Here’s another sketch-post on how to make Whitewater hip & prosperous.

Whitewater should lead with what she uniquely and distinctively offers. What the city has today, and will have tomorrow, is a multi-ethnic and multicultural population. Our Mexican-heritage population is more than a fact; it’s an opportunity for everyone. We should lead with that unique demographic, and organize a weekend festival to celebrate truly for ourselves and others the diverse character of the city.

There’s a Cinco de Mayo celebration in town, but I’m not referring specifically to that event (nor do I have a connection to it). We might use 5.5, but we might alternatively pick another date, later in the summer. I don’t have a name for what I’m suggesting; only ‘Fiesta’ comes to mind. Stoughton’s Syttende Mai around the weekend of 5.17 is like what I have in mind, but there it’s a celebration Norwegian culture.

Whitewater now has several city festivals, of which the Independence Day holiday is easily the biggest. There are bigger holidays during the year (Christmas, of course), but I’m thinking of citywide gatherings. Of those, none is bigger than July 4th. Summer makes participation easy, and the commemoration is as broad-based as any in the city. In a hundred years, Independence Day will still be the city’s biggest outdoor event.

Whitewater would do better for herself, in so many ways, if she would embrace and advance the cosmopolitan vibe that Mexican-American residents offer.

Leaders in this city have trumpeted just about every idea that floats into their heads, but little has been done to lead with Whitewater as a multi-ethic, multicultural city. Contrasted with so many arranged and contrived efforts that are forgotten within a few months, a municipal embrace of an annual, weekend festival would be lasting and positive.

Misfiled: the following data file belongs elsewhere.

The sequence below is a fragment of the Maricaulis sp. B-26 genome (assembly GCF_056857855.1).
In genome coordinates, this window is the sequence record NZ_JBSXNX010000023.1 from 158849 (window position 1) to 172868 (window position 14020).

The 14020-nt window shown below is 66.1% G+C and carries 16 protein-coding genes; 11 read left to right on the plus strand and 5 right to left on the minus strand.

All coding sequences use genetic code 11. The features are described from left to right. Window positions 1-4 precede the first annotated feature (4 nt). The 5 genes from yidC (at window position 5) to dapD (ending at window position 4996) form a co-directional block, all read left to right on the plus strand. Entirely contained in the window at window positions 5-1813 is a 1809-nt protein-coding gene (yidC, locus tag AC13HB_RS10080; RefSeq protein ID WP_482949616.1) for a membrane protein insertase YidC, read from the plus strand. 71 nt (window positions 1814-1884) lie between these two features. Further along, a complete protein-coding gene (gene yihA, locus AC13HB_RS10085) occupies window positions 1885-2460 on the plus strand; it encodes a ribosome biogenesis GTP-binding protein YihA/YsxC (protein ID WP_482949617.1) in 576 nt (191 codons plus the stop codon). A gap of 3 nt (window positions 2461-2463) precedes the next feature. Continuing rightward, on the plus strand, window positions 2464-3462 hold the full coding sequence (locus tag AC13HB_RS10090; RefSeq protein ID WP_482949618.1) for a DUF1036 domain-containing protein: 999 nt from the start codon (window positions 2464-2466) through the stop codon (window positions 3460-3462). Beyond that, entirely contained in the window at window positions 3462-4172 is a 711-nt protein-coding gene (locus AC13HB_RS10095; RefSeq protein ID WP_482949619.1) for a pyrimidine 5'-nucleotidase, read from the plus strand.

Those who think emphasis on a multicultural city will portray Whitewater poorly are mistaken; a multicultural emphasis is an honest (and trendy and sophisticated) way to present the city.

A few residents — only a few — shy from this because they feel reminders of a multicultural, multi-ethnic city make Whitewater seem downmarket. I’m convinced that’s not true.

An even small number have over the years done far worse, disingenuously presenting with shiny theories their dark work in opposition to an open city. Although they represent the very worst of Old Whitewater, they are a merely a few.

To our city’s common advantage, Old Whitewater has no future; a New Whitewater has begun, and though its full fruition may occasionally be delayed, it cannot be stopped.

Anyone could enjoy a festival like this. People who will like and enjoy a citywide Fiesta are the residents, visitors, and newcomers we most need: accepting, open, ambitious, creative, optimistic, successful.

Those traits, we may be sure, are truly and fundamentally American ones.

An annual celebration like this should be a top municipal priority.

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